Bookshots: 'Gravity' by Michael Kazepis
Bookshots: Pumping new life into the corpse of the book review
Who wrote it?
Michael Kazepis is the author of Long Lost Dog of It and now Gravity. His work on Veterans: Faces of World War II has been featured in The New Yorker and Vocativ. In 2014, he launched King Shot Press, a micropress of radical books. He lives in Portland, Oregon and placed third in Mandy De Sandra's 'Hottest Small Press Studs List.'
Plot in a box:
A short short story collection involving Henry Rollins, the seedy side of Athens, Salvador Dali, astronauts and aliens. This had some of the best flash fiction I've read this year.
Invent a new title for this book:
Kazepis and the Cold Hearted Kooks
Read this if you Like(d):
Amy Hempel or Dennis Johnson, and you wished they lived in Greece.
Meet the lead(s):
Henry Rollins, Alex Hakias, and Salvador Dali.
Said lead(s) would be portrayed in a movie by:
Henry Rollins should play himself, Alex Hakias should be played by John Stamos (but directed by Tarantino), and Adrian Brody should play Salvador Dali again.
Setting: would you want to live there?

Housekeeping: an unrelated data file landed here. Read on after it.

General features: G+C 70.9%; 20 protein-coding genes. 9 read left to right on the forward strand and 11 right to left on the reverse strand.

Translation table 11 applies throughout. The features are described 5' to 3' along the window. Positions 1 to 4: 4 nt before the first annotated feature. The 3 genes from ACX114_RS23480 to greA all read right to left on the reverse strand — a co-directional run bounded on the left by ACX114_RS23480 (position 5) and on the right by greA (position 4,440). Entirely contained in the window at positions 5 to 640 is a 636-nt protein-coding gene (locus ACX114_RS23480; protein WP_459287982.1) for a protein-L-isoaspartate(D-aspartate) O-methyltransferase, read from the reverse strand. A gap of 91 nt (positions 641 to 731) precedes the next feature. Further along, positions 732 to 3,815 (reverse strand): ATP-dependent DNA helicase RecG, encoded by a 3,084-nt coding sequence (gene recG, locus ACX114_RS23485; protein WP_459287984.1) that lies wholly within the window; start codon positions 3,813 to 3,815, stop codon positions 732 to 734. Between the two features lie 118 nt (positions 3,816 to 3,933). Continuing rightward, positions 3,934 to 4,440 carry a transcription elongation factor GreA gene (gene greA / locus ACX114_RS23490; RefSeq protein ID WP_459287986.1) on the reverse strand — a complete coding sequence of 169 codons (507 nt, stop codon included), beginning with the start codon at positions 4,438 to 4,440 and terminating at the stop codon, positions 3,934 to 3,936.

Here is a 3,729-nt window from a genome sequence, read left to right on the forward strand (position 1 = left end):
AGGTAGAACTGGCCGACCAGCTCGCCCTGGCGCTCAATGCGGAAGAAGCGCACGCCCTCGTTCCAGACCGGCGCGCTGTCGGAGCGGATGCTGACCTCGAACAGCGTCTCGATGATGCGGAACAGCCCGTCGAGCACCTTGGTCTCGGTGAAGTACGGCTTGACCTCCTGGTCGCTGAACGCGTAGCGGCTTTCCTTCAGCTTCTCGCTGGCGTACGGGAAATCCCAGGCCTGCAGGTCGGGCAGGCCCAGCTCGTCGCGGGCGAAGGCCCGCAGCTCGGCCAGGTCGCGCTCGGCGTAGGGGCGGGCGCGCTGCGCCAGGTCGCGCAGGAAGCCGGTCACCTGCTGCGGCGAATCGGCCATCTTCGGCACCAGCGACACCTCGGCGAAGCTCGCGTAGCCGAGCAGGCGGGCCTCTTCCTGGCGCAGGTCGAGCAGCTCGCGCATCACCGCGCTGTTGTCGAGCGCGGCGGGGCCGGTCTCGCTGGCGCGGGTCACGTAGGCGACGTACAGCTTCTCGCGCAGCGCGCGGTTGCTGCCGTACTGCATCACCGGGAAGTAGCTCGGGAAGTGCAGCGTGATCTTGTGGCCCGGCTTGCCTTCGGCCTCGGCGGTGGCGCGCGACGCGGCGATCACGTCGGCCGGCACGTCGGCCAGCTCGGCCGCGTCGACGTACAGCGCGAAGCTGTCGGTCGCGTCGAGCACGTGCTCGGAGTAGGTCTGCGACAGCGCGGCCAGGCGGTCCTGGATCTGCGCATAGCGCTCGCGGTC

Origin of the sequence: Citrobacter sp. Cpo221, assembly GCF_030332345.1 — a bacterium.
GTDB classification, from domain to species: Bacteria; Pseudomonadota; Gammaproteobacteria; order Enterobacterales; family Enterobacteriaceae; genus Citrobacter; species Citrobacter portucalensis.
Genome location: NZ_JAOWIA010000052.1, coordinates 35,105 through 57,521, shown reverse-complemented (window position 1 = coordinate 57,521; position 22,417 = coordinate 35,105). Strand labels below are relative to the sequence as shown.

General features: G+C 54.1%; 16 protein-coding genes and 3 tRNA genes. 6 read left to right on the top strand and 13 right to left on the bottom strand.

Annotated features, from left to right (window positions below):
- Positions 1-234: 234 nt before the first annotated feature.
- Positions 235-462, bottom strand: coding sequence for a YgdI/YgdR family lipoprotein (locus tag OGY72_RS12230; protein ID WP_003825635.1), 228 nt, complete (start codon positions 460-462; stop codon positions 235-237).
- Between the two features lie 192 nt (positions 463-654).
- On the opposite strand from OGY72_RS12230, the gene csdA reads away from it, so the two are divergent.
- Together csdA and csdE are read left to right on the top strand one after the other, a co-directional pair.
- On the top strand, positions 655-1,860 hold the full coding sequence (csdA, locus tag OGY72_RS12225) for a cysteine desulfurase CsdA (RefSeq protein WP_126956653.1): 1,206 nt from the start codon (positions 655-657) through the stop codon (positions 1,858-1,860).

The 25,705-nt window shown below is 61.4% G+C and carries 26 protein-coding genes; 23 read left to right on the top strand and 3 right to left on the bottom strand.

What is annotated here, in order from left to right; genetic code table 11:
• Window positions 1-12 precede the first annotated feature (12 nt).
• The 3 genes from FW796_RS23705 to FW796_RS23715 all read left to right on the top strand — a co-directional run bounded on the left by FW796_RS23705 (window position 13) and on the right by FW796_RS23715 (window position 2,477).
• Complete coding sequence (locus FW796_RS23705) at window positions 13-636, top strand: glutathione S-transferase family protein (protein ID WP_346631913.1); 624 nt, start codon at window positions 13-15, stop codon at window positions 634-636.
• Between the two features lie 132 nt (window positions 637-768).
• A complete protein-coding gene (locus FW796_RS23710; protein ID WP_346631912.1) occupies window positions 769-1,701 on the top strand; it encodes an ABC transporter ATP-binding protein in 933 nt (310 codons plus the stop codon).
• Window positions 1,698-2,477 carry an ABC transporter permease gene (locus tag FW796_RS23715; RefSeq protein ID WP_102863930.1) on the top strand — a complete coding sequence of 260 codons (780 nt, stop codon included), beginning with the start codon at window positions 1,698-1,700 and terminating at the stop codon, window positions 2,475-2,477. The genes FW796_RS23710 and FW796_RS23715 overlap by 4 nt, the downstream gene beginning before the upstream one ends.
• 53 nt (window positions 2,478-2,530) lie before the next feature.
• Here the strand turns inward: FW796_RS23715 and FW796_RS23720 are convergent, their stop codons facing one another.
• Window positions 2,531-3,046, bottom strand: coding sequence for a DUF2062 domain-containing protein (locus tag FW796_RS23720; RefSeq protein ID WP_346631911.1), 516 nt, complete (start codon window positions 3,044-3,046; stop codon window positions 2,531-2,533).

From Athens, to space, to the Balkans. I’m going to pass and stay in boring ol' New Hampshire.
When it got dark and they started to leave, the narrator didn’t know whether to hug her or try to kiss her goodbye, and after a prolonged silence, they took different stairwells, into the metro, watching each other from opposing platforms, neither waving, until one then both of them were gone.
Every story in this collection, from the flashes to the longer pieces, is gripping and memorable. Like Kazepis' debut work, The Long Lost Dog of It, he shows that he is an emerging voice that can write engaging world working-class literature. With Gravity, he makes the equivalent of a great EP that is catchy, short, and impressive. My only complaint is an EP is never as satisfying as an album. It’s a very short collection. I read it in about an hour and a half. I loved that it was all killer with no filler, but I would have loved it even more if there were three or four more stories of the same quality. Hopefully Kazepis doesn’t wait another three years to drop a new book, but I will read it whenever it does.
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